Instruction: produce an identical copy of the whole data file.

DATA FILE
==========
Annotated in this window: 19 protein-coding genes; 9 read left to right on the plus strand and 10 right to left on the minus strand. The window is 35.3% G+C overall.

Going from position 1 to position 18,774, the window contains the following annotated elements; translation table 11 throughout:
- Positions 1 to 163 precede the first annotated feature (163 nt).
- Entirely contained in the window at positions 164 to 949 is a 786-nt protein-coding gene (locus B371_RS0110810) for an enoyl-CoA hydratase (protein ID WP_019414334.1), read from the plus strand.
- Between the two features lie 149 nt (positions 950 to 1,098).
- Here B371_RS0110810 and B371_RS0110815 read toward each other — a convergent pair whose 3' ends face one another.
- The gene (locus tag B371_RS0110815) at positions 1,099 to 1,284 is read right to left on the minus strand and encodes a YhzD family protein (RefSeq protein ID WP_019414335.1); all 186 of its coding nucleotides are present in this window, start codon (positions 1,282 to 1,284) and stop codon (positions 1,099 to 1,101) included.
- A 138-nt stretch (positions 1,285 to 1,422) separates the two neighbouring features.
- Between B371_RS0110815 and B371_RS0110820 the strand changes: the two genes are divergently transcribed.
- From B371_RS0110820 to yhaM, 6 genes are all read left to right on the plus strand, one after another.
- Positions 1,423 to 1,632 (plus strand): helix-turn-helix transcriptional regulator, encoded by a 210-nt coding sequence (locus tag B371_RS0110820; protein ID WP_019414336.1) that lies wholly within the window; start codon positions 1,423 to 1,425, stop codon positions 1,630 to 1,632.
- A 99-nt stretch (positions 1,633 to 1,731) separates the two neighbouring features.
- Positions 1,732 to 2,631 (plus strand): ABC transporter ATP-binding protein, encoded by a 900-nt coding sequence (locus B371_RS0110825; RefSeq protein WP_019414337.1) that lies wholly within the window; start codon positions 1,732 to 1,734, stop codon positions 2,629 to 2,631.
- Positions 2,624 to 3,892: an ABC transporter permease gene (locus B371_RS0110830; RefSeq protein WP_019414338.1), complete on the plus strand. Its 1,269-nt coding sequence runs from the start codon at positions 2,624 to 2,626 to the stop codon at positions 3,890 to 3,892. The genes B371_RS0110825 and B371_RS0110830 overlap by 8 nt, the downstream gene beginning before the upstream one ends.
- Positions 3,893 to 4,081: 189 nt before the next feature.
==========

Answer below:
Annotated in this window: 19 protein-coding genes; 9 read left to right on the plus strand and 10 right to left on the minus strand. The window is 35.3% G+C overall.

Going from position 1 to position 18,774, the window contains the following annotated elements; translation table 11 throughout:
- Positions 1 to 163 precede the first annotated feature (163 nt).
- Entirely contained in the window at positions 164 to 949 is a 786-nt protein-coding gene (locus B371_RS0110810) for an enoyl-CoA hydratase (protein ID WP_019414334.1), read from the plus strand.
- Between the two features lie 149 nt (positions 950 to 1,098).
- Here B371_RS0110810 and B371_RS0110815 read toward each other — a convergent pair whose 3' ends face one another.
- The gene (locus tag B371_RS0110815) at positions 1,099 to 1,284 is read right to left on the minus strand and encodes a YhzD family protein (RefSeq protein ID WP_019414335.1); all 186 of its coding nucleotides are present in this window, start codon (positions 1,282 to 1,284) and stop codon (positions 1,099 to 1,101) included.
- A 138-nt stretch (positions 1,285 to 1,422) separates the two neighbouring features.
- Between B371_RS0110815 and B371_RS0110820 the strand changes: the two genes are divergently transcribed.
- From B371_RS0110820 to yhaM, 6 genes are all read left to right on the plus strand, one after another.
- Positions 1,423 to 1,632 (plus strand): helix-turn-helix transcriptional regulator, encoded by a 210-nt coding sequence (locus tag B371_RS0110820; protein ID WP_019414336.1) that lies wholly within the window; start codon positions 1,423 to 1,425, stop codon positions 1,630 to 1,632.
- A 99-nt stretch (positions 1,633 to 1,731) separates the two neighbouring features.
- Positions 1,732 to 2,631 (plus strand): ABC transporter ATP-binding protein, encoded by a 900-nt coding sequence (locus B371_RS0110825; RefSeq protein WP_019414337.1) that lies wholly within the window; start codon positions 1,732 to 1,734, stop codon positions 2,629 to 2,631.
- Positions 2,624 to 3,892: an ABC transporter permease gene (locus B371_RS0110830; RefSeq protein WP_019414338.1), complete on the plus strand. Its 1,269-nt coding sequence runs from the start codon at positions 2,624 to 2,626 to the stop codon at positions 3,890 to 3,892. The genes B371_RS0110825 and B371_RS0110830 overlap by 8 nt, the downstream gene beginning before the upstream one ends.
- Positions 3,893 to 4,081: 189 nt before the next feature.